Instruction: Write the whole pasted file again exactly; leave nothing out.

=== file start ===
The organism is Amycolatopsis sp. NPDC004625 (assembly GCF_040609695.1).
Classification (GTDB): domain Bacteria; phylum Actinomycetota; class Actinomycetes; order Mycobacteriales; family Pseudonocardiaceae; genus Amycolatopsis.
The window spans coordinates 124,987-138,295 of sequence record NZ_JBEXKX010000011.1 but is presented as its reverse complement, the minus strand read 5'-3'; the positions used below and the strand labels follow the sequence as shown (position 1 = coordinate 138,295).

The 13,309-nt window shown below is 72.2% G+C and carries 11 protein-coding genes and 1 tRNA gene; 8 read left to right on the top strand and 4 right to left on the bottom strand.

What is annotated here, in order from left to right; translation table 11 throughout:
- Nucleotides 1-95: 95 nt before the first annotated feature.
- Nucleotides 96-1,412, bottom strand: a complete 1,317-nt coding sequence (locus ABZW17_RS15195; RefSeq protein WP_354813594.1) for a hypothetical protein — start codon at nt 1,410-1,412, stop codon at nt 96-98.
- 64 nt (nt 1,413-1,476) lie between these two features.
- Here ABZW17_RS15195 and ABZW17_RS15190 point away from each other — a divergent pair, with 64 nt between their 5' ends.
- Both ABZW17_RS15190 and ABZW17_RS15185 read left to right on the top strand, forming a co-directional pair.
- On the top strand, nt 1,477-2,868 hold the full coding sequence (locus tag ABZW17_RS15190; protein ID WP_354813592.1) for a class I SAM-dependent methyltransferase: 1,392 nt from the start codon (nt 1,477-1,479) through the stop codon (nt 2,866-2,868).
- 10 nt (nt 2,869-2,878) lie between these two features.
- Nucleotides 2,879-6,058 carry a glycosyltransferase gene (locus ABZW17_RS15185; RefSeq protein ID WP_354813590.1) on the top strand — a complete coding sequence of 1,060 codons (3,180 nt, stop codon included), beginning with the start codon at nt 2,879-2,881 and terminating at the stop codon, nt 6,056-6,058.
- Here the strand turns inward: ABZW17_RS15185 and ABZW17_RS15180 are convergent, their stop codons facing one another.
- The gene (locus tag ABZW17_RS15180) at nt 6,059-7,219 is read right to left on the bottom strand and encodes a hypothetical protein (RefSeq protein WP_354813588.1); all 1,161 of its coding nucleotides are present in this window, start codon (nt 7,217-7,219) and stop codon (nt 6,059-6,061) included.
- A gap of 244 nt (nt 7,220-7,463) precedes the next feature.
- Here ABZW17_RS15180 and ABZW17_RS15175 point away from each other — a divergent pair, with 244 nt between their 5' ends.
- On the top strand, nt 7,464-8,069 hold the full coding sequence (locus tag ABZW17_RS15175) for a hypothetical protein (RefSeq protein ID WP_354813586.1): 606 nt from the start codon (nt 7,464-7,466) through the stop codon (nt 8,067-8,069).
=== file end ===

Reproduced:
The organism is Amycolatopsis sp. NPDC004625 (assembly GCF_040609695.1).
Classification (GTDB): domain Bacteria; phylum Actinomycetota; class Actinomycetes; order Mycobacteriales; family Pseudonocardiaceae; genus Amycolatopsis.
The window spans coordinates 124,987-138,295 of sequence record NZ_JBEXKX010000011.1 but is presented as its reverse complement, the minus strand read 5'-3'; the positions used below and the strand labels follow the sequence as shown (position 1 = coordinate 138,295).

The 13,309-nt window shown below is 72.2% G+C and carries 11 protein-coding genes and 1 tRNA gene; 8 read left to right on the top strand and 4 right to left on the bottom strand.

What is annotated here, in order from left to right; translation table 11 throughout:
- Nucleotides 1-95: 95 nt before the first annotated feature.
- Nucleotides 96-1,412, bottom strand: a complete 1,317-nt coding sequence (locus ABZW17_RS15195; RefSeq protein WP_354813594.1) for a hypothetical protein — start codon at nt 1,410-1,412, stop codon at nt 96-98.
- 64 nt (nt 1,413-1,476) lie between these two features.
- Here ABZW17_RS15195 and ABZW17_RS15190 point away from each other — a divergent pair, with 64 nt between their 5' ends.
- Both ABZW17_RS15190 and ABZW17_RS15185 read left to right on the top strand, forming a co-directional pair.
- On the top strand, nt 1,477-2,868 hold the full coding sequence (locus tag ABZW17_RS15190; protein ID WP_354813592.1) for a class I SAM-dependent methyltransferase: 1,392 nt from the start codon (nt 1,477-1,479) through the stop codon (nt 2,866-2,868).
- 10 nt (nt 2,869-2,878) lie between these two features.
- Nucleotides 2,879-6,058 carry a glycosyltransferase gene (locus ABZW17_RS15185; RefSeq protein ID WP_354813590.1) on the top strand — a complete coding sequence of 1,060 codons (3,180 nt, stop codon included), beginning with the start codon at nt 2,879-2,881 and terminating at the stop codon, nt 6,056-6,058.
- Here the strand turns inward: ABZW17_RS15185 and ABZW17_RS15180 are convergent, their stop codons facing one another.
- The gene (locus tag ABZW17_RS15180) at nt 6,059-7,219 is read right to left on the bottom strand and encodes a hypothetical protein (RefSeq protein WP_354813588.1); all 1,161 of its coding nucleotides are present in this window, start codon (nt 7,217-7,219) and stop codon (nt 6,059-6,061) included.
- A gap of 244 nt (nt 7,220-7,463) precedes the next feature.
- Here ABZW17_RS15180 and ABZW17_RS15175 point away from each other — a divergent pair, with 244 nt between their 5' ends.
- On the top strand, nt 7,464-8,069 hold the full coding sequence (locus tag ABZW17_RS15175) for a hypothetical protein (RefSeq protein ID WP_354813586.1): 606 nt from the start codon (nt 7,464-7,466) through the stop codon (nt 8,067-8,069).